Friday, 25 January 2019 22:04

Bullet Trails on the Zapruder Film?

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When there is enough humidity, bullets traveling over a certain velocity always create vapor trails. They last only milliseconds, and usually go unseen unless captured on film. Following is an explanation of this phenomenon, and a suggestion that it might explain the white lines seen on the Z film, or the puffs of “smoke” reported by witnesses.


Years ago, on a shadowy website for snipers, I saw an interesting complaint. It had to do with the problem of killing people in very humid weather. The sniper was concerned about bullet trails leading back to his hidden position. These tell-tale bullet trails are condensation, not muzzle flashes, and certainly not tracers.

The trails he was worried about are water vapor. A bullet creates a partial vacuum in its path, and a vacuum is very cold. Moisture in the air condenses around things cold. If you quickly pump an aerosol can until it’s nearly empty, it will become cold inside, and the can will “sweat,” that is, moisture in the air will condense on it.

In dry air, any vapor trails created are quickly absorbed. But in humid weather, vapor dissipates more slowly. That’s why you can see your breath in the winter only when it’s cold enough and humid enough.

Here is what a trail caused by a 6.5mm, 122 grain bullet traveling very fast (over 3000 feet per second) through “very humid” air looks like, as recorded by a high speed camera:

 

https://www.youtube.com/watch?v=LZ2a80vxvrY

We do not know what kind of bullets were fired at Kennedy, or their muzzle velocity, but it is doubtful they were as fast as the one above. (Weatherman Dan Satterfield told me in a private email that at 12:30 in Dallas on that day it was 66 degrees, with a west wind of 15-20 MPH. He did not know the humidity, but it had rained earlier.)

Witnesses, including at least one reporter, said they saw puffs of smoke on the grassy knoll. Maybe what they saw were the remains of vapor trails.


Trails on the Zapruder Film?

I suspected that such trails show on the Zapruder film of the Kennedy assassination, especially in frame 313. But what I claim to be bullet trails leading to the head are assumed to be matter leaving from the head—the two long, fairly straight, white lines.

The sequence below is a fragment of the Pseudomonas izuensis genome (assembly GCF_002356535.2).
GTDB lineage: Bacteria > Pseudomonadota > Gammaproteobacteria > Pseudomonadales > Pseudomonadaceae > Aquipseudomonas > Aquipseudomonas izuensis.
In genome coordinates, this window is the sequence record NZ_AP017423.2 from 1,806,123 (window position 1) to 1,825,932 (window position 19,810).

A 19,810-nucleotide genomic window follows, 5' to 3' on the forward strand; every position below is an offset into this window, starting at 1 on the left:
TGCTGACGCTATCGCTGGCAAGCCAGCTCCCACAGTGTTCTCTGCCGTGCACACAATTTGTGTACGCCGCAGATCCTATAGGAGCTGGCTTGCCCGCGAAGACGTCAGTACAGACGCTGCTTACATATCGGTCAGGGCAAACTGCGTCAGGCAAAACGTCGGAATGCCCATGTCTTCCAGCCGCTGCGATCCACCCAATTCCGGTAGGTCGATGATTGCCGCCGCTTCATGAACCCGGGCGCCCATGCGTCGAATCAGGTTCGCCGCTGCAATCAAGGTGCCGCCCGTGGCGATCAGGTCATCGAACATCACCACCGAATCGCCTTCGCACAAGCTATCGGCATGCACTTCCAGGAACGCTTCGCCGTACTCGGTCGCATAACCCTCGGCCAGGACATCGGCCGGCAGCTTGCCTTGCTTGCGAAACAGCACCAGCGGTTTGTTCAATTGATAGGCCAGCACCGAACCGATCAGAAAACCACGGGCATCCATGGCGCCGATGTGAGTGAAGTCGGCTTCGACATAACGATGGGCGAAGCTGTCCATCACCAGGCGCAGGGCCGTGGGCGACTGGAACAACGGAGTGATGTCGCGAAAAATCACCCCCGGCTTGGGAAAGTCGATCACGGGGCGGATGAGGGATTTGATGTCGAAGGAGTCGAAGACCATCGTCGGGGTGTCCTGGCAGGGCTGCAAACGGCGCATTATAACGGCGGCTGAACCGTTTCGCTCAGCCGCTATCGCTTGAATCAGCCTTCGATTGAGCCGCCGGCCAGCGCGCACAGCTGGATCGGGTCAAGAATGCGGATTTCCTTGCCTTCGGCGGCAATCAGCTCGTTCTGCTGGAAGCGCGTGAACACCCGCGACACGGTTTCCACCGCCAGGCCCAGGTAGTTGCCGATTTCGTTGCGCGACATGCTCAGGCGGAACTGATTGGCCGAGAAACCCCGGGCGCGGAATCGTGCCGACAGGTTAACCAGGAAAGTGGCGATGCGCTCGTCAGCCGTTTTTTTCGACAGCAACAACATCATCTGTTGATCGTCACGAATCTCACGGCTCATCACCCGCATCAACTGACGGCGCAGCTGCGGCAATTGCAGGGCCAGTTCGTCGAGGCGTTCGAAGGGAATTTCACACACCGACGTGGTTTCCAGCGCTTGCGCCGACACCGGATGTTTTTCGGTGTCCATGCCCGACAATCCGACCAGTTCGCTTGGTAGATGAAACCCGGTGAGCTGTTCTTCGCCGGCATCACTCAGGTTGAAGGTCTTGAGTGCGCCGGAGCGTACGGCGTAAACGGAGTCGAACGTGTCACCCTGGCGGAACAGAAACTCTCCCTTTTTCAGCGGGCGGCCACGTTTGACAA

On some of the earlier copies of the film, the lines are longer. On other copies, the lines are not only shortened, they are smeared together. I have been unable to find a copy of the film as clear as the one I saw years ago, but here is a copy of frame Z-313 that isn’t bad:

Over 20 years ago, I showed those Zapruder frames to two scientists—one from the Jet Propulsion Lab in Pasadena, California, and one from the Weizmann Institute of Science in Israel—both of whom wish to remain anonymous. Both agreed: the lines are most likely bullet trails.

In any case, they said condensation trails from bullets had to have occurred, whether seen or not.

Since they would not allow me to quote them by name, I asked for a textbook reference on the phenomenon. One suggested a book I could not get my hands on. The other told me to look into the work of Daniel Bernoulli—and the phenomenon of an aircraft’s “wingtip vortices”, which are easy to see:

Go here for a fuller explanation. (Note: these are not the “contrails” that come from a jet engine’s exhaust. The wingtips are not excreting vapor, they are causing it to form.)

(I am not the only researcher to suggest the white lines are bullet trails. In the early 90s, when I went to Jim Lesar of the Assassination Archives Research Center to tell him of my findings, he had no comment, but showed me a letter from Robert Morningstar, another researcher interested in the white lines. Morningstar’s interpretation was nothing like that of the scientists. He called them “heat tracks.”)


Exploding Brain

Bullet-related exploding brain looks nothing like those lines.